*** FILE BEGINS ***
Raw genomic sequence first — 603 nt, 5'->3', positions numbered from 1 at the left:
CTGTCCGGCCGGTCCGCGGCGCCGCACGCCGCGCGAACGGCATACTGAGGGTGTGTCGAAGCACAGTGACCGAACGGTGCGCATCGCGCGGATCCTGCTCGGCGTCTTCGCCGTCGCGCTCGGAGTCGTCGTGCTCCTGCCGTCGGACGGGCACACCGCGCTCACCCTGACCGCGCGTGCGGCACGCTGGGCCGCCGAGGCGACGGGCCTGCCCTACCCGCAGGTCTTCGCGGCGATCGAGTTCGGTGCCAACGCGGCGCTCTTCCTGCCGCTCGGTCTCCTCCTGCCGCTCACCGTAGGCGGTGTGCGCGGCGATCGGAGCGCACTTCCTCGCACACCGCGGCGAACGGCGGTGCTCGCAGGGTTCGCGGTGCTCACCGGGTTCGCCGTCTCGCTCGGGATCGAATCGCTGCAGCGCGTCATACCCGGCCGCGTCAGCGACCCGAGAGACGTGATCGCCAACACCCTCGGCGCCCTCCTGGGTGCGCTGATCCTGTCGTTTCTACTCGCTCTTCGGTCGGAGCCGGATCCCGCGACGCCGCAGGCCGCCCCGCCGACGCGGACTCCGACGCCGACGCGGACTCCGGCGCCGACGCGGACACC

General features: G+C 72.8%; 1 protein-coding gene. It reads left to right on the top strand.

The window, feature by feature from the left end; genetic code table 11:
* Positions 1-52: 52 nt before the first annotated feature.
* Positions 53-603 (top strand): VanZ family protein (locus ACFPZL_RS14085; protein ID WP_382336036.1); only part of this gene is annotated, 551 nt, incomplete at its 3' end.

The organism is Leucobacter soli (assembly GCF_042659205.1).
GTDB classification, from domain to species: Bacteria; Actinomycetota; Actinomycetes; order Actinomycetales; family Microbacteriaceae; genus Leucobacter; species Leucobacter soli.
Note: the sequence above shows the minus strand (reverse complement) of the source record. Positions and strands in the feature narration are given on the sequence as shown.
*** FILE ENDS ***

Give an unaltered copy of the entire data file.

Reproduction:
Raw genomic sequence first — 603 nt, 5'->3', positions numbered from 1 at the left:
CTGTCCGGCCGGTCCGCGGCGCCGCACGCCGCGCGAACGGCATACTGAGGGTGTGTCGAAGCACAGTGACCGAACGGTGCGCATCGCGCGGATCCTGCTCGGCGTCTTCGCCGTCGCGCTCGGAGTCGTCGTGCTCCTGCCGTCGGACGGGCACACCGCGCTCACCCTGACCGCGCGTGCGGCACGCTGGGCCGCCGAGGCGACGGGCCTGCCCTACCCGCAGGTCTTCGCGGCGATCGAGTTCGGTGCCAACGCGGCGCTCTTCCTGCCGCTCGGTCTCCTCCTGCCGCTCACCGTAGGCGGTGTGCGCGGCGATCGGAGCGCACTTCCTCGCACACCGCGGCGAACGGCGGTGCTCGCAGGGTTCGCGGTGCTCACCGGGTTCGCCGTCTCGCTCGGGATCGAATCGCTGCAGCGCGTCATACCCGGCCGCGTCAGCGACCCGAGAGACGTGATCGCCAACACCCTCGGCGCCCTCCTGGGTGCGCTGATCCTGTCGTTTCTACTCGCTCTTCGGTCGGAGCCGGATCCCGCGACGCCGCAGGCCGCCCCGCCGACGCGGACTCCGACGCCGACGCGGACTCCGGCGCCGACGCGGACACC

General features: G+C 72.8%; 1 protein-coding gene. It reads left to right on the top strand.

The window, feature by feature from the left end; genetic code table 11:
* Positions 1-52: 52 nt before the first annotated feature.
* Positions 53-603 (top strand): VanZ family protein (locus ACFPZL_RS14085; protein ID WP_382336036.1); only part of this gene is annotated, 551 nt, incomplete at its 3' end.

The organism is Leucobacter soli (assembly GCF_042659205.1).
GTDB classification, from domain to species: Bacteria; Actinomycetota; Actinomycetes; order Actinomycetales; family Microbacteriaceae; genus Leucobacter; species Leucobacter soli.
Note: the sequence above shows the minus strand (reverse complement) of the source record. Positions and strands in the feature narration are given on the sequence as shown.